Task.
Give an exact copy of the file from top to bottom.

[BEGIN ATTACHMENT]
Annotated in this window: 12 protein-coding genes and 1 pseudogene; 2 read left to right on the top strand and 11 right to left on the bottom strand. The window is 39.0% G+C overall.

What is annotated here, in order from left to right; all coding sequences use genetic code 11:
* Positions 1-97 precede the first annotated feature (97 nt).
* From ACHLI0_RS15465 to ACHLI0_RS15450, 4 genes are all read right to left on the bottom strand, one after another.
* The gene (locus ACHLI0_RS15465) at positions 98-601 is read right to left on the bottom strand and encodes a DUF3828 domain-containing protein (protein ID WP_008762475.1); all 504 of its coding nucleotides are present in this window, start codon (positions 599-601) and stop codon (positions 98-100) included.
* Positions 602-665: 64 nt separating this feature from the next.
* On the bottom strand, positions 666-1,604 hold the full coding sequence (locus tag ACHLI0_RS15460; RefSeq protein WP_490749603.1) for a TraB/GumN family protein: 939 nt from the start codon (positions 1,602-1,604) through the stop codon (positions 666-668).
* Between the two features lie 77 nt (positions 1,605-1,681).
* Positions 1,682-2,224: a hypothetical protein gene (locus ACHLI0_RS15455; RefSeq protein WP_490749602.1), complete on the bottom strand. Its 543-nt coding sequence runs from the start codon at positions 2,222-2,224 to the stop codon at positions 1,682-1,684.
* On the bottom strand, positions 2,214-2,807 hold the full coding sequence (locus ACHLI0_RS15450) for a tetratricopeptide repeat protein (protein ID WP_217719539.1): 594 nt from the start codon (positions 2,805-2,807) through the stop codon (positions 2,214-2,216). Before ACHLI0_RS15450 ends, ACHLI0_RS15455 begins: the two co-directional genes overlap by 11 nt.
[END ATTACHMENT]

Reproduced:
Annotated in this window: 12 protein-coding genes and 1 pseudogene; 2 read left to right on the top strand and 11 right to left on the bottom strand. The window is 39.0% G+C overall.

What is annotated here, in order from left to right; all coding sequences use genetic code 11:
* Positions 1-97 precede the first annotated feature (97 nt).
* From ACHLI0_RS15465 to ACHLI0_RS15450, 4 genes are all read right to left on the bottom strand, one after another.
* The gene (locus ACHLI0_RS15465) at positions 98-601 is read right to left on the bottom strand and encodes a DUF3828 domain-containing protein (protein ID WP_008762475.1); all 504 of its coding nucleotides are present in this window, start codon (positions 599-601) and stop codon (positions 98-100) included.
* Positions 602-665: 64 nt separating this feature from the next.
* On the bottom strand, positions 666-1,604 hold the full coding sequence (locus tag ACHLI0_RS15460; RefSeq protein WP_490749603.1) for a TraB/GumN family protein: 939 nt from the start codon (positions 1,602-1,604) through the stop codon (positions 666-668).
* Between the two features lie 77 nt (positions 1,605-1,681).
* Positions 1,682-2,224: a hypothetical protein gene (locus ACHLI0_RS15455; RefSeq protein WP_490749602.1), complete on the bottom strand. Its 543-nt coding sequence runs from the start codon at positions 2,222-2,224 to the stop codon at positions 1,682-1,684.
* On the bottom strand, positions 2,214-2,807 hold the full coding sequence (locus ACHLI0_RS15450) for a tetratricopeptide repeat protein (protein ID WP_217719539.1): 594 nt from the start codon (positions 2,805-2,807) through the stop codon (positions 2,214-2,216). Before ACHLI0_RS15450 ends, ACHLI0_RS15455 begins: the two co-directional genes overlap by 11 nt.